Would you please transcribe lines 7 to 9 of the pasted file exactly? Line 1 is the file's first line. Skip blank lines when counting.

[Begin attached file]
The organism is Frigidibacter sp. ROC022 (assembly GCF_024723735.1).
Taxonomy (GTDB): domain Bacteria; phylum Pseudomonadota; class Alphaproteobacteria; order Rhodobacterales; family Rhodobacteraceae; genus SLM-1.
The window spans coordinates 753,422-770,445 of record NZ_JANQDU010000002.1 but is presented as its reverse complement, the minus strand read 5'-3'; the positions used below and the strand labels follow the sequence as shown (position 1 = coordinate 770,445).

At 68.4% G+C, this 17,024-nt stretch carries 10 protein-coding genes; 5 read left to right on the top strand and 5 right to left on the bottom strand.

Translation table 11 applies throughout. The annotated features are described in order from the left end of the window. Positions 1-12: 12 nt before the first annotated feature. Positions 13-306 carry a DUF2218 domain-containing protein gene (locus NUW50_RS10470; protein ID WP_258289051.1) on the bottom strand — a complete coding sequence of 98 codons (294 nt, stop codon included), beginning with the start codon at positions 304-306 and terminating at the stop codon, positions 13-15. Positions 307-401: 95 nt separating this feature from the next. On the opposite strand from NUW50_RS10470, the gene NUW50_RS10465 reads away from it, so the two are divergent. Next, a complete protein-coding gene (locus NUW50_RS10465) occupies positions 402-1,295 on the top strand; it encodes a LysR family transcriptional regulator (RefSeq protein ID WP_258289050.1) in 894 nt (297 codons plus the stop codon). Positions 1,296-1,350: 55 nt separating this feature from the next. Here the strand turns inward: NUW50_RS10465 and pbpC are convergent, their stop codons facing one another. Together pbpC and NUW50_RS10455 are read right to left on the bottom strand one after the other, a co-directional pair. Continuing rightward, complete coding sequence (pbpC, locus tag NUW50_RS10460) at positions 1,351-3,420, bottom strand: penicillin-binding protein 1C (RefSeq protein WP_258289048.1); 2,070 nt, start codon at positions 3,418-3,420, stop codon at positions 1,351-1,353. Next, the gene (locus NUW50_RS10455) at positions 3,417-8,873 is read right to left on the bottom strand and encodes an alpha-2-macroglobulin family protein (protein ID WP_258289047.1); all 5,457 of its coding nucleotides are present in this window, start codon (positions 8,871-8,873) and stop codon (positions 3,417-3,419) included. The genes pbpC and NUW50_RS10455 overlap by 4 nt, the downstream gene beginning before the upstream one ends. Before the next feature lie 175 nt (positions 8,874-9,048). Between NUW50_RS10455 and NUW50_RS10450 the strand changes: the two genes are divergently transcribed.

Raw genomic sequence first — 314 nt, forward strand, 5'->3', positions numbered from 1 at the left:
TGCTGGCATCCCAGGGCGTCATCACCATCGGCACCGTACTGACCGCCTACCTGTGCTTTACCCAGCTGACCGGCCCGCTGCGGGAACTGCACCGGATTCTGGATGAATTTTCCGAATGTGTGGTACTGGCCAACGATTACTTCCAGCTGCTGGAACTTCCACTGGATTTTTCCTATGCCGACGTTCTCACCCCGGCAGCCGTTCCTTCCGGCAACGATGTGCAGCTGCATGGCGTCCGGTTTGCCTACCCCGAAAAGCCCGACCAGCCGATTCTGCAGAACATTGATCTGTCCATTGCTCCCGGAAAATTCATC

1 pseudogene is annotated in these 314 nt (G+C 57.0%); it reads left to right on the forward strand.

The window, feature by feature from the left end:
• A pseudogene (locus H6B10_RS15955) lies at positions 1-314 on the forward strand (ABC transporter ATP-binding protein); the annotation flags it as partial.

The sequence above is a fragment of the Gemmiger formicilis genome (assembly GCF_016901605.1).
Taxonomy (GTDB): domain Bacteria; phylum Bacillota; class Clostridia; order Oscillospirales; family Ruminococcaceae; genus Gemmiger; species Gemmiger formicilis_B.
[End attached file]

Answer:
TGCTGGCATCCCAGGGCGTCATCACCATCGGCACCGTACTGACCGCCTACCTGTGCTTTACCCAGCTGACCGGCCCGCTGCGGGAACTGCACCGGATTCTGGATGAATTTTCCGAATGTGTGGTACTGGCCAACGATTACTTCCAGCTGCTGGAACTTCCACTGGATTTTTCCTATGCCGACGTTCTCACCCCGGCAGCCGTTCCTTCCGGCAACGATGTGCAGCTGCATGGCGTCCGGTTTGCCTACCCCGAAAAGCCCGACCAGCCGATTCTGCAGAACATTGATCTGTCCATTGCTCCCGGAAAATTCATC

1 pseudogene is annotated in these 314 nt (G+C 57.0%); it reads left to right on the forward strand.

The window, feature by feature from the left end: